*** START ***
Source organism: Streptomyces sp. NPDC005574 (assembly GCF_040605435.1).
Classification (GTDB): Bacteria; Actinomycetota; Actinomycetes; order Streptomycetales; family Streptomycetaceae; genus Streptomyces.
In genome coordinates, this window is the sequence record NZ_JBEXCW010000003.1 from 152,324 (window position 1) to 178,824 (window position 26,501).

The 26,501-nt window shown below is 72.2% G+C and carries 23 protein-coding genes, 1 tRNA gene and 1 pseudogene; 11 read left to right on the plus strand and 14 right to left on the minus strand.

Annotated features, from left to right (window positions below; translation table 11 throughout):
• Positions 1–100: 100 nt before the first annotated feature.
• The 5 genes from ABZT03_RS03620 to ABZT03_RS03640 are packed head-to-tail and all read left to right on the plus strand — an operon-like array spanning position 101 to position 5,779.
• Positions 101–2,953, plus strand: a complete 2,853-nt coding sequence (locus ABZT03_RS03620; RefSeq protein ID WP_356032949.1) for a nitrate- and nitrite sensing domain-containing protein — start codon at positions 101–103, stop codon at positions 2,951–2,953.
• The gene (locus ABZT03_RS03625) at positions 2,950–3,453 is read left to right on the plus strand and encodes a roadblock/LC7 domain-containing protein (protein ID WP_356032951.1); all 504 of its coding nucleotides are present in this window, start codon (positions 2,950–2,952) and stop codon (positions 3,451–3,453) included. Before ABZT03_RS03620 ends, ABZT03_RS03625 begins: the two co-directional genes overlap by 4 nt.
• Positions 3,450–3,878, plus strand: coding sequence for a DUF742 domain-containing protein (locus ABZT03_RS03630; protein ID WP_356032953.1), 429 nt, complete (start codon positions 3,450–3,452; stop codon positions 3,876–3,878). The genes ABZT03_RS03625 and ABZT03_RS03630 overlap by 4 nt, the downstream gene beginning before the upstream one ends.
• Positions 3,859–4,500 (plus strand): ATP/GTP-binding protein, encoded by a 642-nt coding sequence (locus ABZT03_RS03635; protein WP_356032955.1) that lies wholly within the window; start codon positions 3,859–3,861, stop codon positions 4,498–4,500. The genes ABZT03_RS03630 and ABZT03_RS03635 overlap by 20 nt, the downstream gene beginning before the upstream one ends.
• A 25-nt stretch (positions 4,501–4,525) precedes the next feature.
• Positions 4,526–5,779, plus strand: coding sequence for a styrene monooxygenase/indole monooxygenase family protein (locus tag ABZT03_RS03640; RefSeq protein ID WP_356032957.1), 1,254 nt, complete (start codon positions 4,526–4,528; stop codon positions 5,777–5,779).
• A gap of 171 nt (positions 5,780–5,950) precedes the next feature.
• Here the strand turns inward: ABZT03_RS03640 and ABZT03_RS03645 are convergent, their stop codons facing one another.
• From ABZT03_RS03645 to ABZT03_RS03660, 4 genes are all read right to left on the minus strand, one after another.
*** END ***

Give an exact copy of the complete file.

Source organism: Streptomyces sp. NPDC005574 (assembly GCF_040605435.1).
Classification (GTDB): Bacteria; Actinomycetota; Actinomycetes; order Streptomycetales; family Streptomycetaceae; genus Streptomyces.
In genome coordinates, this window is the sequence record NZ_JBEXCW010000003.1 from 152,324 (window position 1) to 178,824 (window position 26,501).

The 26,501-nt window shown below is 72.2% G+C and carries 23 protein-coding genes, 1 tRNA gene and 1 pseudogene; 11 read left to right on the plus strand and 14 right to left on the minus strand.

Annotated features, from left to right (window positions below; translation table 11 throughout):
• Positions 1–100: 100 nt before the first annotated feature.
• The 5 genes from ABZT03_RS03620 to ABZT03_RS03640 are packed head-to-tail and all read left to right on the plus strand — an operon-like array spanning position 101 to position 5,779.
• Positions 101–2,953, plus strand: a complete 2,853-nt coding sequence (locus ABZT03_RS03620; RefSeq protein ID WP_356032949.1) for a nitrate- and nitrite sensing domain-containing protein — start codon at positions 101–103, stop codon at positions 2,951–2,953.
• The gene (locus ABZT03_RS03625) at positions 2,950–3,453 is read left to right on the plus strand and encodes a roadblock/LC7 domain-containing protein (protein ID WP_356032951.1); all 504 of its coding nucleotides are present in this window, start codon (positions 2,950–2,952) and stop codon (positions 3,451–3,453) included. Before ABZT03_RS03620 ends, ABZT03_RS03625 begins: the two co-directional genes overlap by 4 nt.
• Positions 3,450–3,878, plus strand: coding sequence for a DUF742 domain-containing protein (locus ABZT03_RS03630; protein ID WP_356032953.1), 429 nt, complete (start codon positions 3,450–3,452; stop codon positions 3,876–3,878). The genes ABZT03_RS03625 and ABZT03_RS03630 overlap by 4 nt, the downstream gene beginning before the upstream one ends.
• Positions 3,859–4,500 (plus strand): ATP/GTP-binding protein, encoded by a 642-nt coding sequence (locus ABZT03_RS03635; protein WP_356032955.1) that lies wholly within the window; start codon positions 3,859–3,861, stop codon positions 4,498–4,500. The genes ABZT03_RS03630 and ABZT03_RS03635 overlap by 20 nt, the downstream gene beginning before the upstream one ends.
• A 25-nt stretch (positions 4,501–4,525) precedes the next feature.
• Positions 4,526–5,779, plus strand: coding sequence for a styrene monooxygenase/indole monooxygenase family protein (locus tag ABZT03_RS03640; RefSeq protein ID WP_356032957.1), 1,254 nt, complete (start codon positions 4,526–4,528; stop codon positions 5,777–5,779).
• A gap of 171 nt (positions 5,780–5,950) precedes the next feature.
• Here the strand turns inward: ABZT03_RS03640 and ABZT03_RS03645 are convergent, their stop codons facing one another.
• From ABZT03_RS03645 to ABZT03_RS03660, 4 genes are all read right to left on the minus strand, one after another.